Just how much is a partnership with Microsoft worth? More than $10 million if you’re the CEO of Nokia, the handset-manufacturing giant.
Stephen Elop took home $10.5 million (approximately 8 million euros) in 2011 after striking a deal with the Redmond, Wash.-based software company and rolling out the first smartphones based on Microsoft’s Windows Phone operating system, Bloomberg reported. He’s in line to get a bonus of 750,000 company shares if Nokia’s stock price can hit 9 euros ($11.87 U.S.) by the end of the year, according to an SEC filing. But that will be an uphill climb because the stock is currently worth less than half that price.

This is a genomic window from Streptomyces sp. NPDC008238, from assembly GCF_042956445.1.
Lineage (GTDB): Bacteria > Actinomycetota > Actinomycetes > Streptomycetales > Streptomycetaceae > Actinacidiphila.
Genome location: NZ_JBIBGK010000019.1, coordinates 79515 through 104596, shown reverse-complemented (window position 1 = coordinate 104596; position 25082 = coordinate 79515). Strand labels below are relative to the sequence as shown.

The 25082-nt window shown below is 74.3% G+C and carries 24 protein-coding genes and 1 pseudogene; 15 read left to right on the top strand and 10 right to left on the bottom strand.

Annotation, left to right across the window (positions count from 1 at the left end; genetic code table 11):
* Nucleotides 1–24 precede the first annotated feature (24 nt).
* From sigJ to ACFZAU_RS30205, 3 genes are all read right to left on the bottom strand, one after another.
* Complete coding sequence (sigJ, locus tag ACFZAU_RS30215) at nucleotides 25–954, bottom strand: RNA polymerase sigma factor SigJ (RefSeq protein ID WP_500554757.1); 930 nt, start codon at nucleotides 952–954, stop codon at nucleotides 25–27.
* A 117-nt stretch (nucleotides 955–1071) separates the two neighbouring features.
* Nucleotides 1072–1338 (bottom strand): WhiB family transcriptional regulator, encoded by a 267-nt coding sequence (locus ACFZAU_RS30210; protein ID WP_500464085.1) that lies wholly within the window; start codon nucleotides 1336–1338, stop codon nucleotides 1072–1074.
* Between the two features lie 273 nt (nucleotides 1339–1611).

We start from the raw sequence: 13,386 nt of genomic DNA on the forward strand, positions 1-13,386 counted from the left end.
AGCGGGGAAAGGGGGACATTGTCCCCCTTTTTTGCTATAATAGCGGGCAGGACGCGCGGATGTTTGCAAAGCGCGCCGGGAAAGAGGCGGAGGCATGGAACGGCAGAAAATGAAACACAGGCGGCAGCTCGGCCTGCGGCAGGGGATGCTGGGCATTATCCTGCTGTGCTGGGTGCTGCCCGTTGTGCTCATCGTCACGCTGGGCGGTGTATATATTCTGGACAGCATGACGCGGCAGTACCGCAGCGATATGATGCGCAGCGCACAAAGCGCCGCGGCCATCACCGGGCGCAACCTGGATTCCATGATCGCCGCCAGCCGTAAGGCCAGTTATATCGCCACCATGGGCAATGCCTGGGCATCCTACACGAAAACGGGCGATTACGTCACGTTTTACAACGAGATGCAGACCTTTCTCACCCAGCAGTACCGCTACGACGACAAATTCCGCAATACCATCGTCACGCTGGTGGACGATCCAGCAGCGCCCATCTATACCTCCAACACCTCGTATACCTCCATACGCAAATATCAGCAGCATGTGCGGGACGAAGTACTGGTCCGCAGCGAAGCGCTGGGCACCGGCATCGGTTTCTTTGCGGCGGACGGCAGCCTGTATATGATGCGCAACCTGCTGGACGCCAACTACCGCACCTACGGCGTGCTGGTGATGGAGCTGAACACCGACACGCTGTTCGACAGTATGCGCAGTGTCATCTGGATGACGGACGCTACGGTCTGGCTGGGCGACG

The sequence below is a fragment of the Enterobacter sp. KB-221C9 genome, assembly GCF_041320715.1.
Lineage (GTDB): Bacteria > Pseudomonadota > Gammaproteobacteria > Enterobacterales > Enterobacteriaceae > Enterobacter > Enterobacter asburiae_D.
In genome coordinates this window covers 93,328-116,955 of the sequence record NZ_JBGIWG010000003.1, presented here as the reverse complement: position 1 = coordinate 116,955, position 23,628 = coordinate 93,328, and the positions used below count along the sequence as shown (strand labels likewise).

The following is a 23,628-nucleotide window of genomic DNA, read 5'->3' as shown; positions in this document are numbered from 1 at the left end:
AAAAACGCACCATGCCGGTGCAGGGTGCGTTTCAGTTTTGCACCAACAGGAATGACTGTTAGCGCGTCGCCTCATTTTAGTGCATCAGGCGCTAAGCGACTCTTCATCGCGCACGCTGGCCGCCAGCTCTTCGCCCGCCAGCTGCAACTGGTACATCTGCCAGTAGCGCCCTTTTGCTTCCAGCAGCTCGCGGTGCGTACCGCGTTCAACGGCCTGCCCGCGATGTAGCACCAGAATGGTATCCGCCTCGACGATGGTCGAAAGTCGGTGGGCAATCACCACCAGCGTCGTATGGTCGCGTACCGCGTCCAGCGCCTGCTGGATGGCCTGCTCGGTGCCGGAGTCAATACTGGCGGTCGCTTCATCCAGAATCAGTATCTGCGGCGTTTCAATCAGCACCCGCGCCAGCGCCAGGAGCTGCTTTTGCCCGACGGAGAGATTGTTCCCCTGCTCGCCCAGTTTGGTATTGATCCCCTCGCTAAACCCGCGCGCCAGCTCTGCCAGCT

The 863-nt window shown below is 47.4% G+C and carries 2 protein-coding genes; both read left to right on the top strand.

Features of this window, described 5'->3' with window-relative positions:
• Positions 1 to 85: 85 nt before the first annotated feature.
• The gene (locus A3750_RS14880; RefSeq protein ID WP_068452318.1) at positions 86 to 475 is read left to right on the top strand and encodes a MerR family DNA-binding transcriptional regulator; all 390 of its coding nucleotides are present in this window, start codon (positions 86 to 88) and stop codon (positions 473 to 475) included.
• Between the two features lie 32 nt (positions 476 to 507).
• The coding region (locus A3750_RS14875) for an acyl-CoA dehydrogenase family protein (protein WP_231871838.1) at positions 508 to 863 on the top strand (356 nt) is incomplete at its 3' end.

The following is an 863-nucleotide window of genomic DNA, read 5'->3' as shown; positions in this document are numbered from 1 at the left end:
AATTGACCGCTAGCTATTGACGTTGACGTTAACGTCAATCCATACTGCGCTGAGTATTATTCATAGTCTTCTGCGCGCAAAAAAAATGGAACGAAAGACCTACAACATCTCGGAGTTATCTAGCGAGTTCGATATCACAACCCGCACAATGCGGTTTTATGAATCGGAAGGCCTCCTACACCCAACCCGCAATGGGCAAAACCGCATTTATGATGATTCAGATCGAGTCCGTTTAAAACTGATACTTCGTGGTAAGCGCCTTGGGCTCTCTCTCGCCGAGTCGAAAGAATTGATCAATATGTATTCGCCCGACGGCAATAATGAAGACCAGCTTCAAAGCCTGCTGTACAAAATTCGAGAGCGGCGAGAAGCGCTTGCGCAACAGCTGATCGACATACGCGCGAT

Elop still has a big job ahead of him. Nokia’s sales of feature phones have started to flounder around the world, but particularly in advanced markets where smartphones have become the handsets of choice for the majority of consumers.
Nokia’s Lumia series of phones is just starting to take off. The Lumia 900, an LTE phone aimed at both the consumer and businss markets, is expected to make its debut in the U.S. with AT&T on March 18. It’s rumored to go for $100, a price that could make some of its prime competitors jealous.
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